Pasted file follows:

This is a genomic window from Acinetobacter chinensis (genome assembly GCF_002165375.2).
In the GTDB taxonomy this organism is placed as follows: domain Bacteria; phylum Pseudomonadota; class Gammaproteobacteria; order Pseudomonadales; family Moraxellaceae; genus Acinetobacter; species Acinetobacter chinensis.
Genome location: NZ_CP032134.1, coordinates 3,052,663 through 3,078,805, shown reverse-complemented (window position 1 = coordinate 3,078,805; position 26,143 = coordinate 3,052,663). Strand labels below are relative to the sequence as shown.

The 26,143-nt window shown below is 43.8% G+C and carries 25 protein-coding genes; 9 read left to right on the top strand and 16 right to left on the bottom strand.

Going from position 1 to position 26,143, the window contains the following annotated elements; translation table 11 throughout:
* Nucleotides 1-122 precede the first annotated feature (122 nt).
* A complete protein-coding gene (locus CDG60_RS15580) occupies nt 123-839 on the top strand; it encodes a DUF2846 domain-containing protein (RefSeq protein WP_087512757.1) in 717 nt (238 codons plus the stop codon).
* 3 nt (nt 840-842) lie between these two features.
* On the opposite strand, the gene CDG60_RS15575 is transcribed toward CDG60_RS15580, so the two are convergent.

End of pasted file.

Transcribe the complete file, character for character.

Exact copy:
This is a genomic window from Acinetobacter chinensis (genome assembly GCF_002165375.2).
In the GTDB taxonomy this organism is placed as follows: domain Bacteria; phylum Pseudomonadota; class Gammaproteobacteria; order Pseudomonadales; family Moraxellaceae; genus Acinetobacter; species Acinetobacter chinensis.
Genome location: NZ_CP032134.1, coordinates 3,052,663 through 3,078,805, shown reverse-complemented (window position 1 = coordinate 3,078,805; position 26,143 = coordinate 3,052,663). Strand labels below are relative to the sequence as shown.

The 26,143-nt window shown below is 43.8% G+C and carries 25 protein-coding genes; 9 read left to right on the top strand and 16 right to left on the bottom strand.

Going from position 1 to position 26,143, the window contains the following annotated elements; translation table 11 throughout:
* Nucleotides 1-122 precede the first annotated feature (122 nt).
* A complete protein-coding gene (locus CDG60_RS15580) occupies nt 123-839 on the top strand; it encodes a DUF2846 domain-containing protein (RefSeq protein WP_087512757.1) in 717 nt (238 codons plus the stop codon).
* 3 nt (nt 840-842) lie between these two features.
* On the opposite strand, the gene CDG60_RS15575 is transcribed toward CDG60_RS15580, so the two are convergent.